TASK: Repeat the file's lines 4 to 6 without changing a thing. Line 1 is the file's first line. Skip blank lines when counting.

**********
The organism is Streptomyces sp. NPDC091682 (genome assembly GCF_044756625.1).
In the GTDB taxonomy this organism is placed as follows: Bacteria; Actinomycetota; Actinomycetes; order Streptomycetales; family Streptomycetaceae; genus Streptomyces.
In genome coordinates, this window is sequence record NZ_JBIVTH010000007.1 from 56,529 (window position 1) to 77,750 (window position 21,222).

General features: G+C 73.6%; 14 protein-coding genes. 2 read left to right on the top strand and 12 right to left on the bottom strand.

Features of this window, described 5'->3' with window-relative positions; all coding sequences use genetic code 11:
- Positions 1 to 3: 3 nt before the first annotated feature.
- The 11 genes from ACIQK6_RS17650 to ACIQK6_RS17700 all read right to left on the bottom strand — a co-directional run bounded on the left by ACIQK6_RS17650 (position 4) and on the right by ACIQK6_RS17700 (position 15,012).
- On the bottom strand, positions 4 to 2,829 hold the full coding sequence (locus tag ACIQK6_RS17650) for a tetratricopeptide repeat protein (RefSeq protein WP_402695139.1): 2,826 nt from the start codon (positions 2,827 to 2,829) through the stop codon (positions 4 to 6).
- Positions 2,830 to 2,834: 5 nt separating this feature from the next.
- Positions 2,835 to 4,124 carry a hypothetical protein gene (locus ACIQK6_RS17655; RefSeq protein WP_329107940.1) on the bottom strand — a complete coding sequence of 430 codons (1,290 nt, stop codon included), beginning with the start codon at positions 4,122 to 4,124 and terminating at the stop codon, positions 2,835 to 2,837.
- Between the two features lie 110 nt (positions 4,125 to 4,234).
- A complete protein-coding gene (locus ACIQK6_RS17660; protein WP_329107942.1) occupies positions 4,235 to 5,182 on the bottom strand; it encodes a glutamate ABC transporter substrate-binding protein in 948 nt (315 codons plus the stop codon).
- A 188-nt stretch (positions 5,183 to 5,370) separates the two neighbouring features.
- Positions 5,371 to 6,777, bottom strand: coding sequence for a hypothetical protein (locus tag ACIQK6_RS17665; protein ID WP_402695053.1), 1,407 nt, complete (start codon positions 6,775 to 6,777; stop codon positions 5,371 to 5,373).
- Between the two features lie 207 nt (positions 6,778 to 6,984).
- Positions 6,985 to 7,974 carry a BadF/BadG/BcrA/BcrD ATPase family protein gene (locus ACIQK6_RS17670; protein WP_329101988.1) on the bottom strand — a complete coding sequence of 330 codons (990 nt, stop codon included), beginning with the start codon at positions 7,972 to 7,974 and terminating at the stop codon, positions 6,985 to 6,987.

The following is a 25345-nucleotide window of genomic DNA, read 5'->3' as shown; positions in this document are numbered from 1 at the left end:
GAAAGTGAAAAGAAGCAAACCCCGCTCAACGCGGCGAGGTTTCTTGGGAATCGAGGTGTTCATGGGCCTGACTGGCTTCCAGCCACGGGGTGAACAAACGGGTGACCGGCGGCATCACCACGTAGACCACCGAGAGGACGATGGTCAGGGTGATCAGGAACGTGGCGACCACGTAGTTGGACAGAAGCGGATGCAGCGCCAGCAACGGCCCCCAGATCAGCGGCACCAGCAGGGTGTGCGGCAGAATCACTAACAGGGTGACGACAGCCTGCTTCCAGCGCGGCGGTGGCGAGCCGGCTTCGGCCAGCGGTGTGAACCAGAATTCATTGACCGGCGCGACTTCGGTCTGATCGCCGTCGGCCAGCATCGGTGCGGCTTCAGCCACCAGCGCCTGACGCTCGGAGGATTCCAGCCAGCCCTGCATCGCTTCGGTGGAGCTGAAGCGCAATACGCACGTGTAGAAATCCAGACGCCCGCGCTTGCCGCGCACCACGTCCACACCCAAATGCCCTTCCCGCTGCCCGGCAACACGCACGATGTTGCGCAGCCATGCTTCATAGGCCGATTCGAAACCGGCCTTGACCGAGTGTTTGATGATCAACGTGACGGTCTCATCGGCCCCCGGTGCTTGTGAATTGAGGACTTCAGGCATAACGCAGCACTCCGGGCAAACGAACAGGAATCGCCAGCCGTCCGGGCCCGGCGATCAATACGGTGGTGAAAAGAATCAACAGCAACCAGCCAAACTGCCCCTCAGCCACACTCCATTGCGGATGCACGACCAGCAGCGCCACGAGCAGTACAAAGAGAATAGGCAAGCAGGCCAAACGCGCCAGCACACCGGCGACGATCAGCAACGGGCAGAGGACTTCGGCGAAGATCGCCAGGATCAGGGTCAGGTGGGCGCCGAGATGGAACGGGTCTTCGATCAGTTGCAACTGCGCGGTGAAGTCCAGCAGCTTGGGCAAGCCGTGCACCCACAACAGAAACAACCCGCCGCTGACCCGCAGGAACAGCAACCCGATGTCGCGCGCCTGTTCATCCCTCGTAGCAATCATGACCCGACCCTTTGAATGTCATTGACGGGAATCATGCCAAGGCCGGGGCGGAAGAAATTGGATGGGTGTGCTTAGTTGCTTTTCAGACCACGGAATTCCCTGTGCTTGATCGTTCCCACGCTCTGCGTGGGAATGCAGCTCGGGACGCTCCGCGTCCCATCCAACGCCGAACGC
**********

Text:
General features: G+C 73.6%; 14 protein-coding genes. 2 read left to right on the top strand and 12 right to left on the bottom strand.

Features of this window, described 5'->3' with window-relative positions; all coding sequences use genetic code 11:
- Positions 1 to 3: 3 nt before the first annotated feature.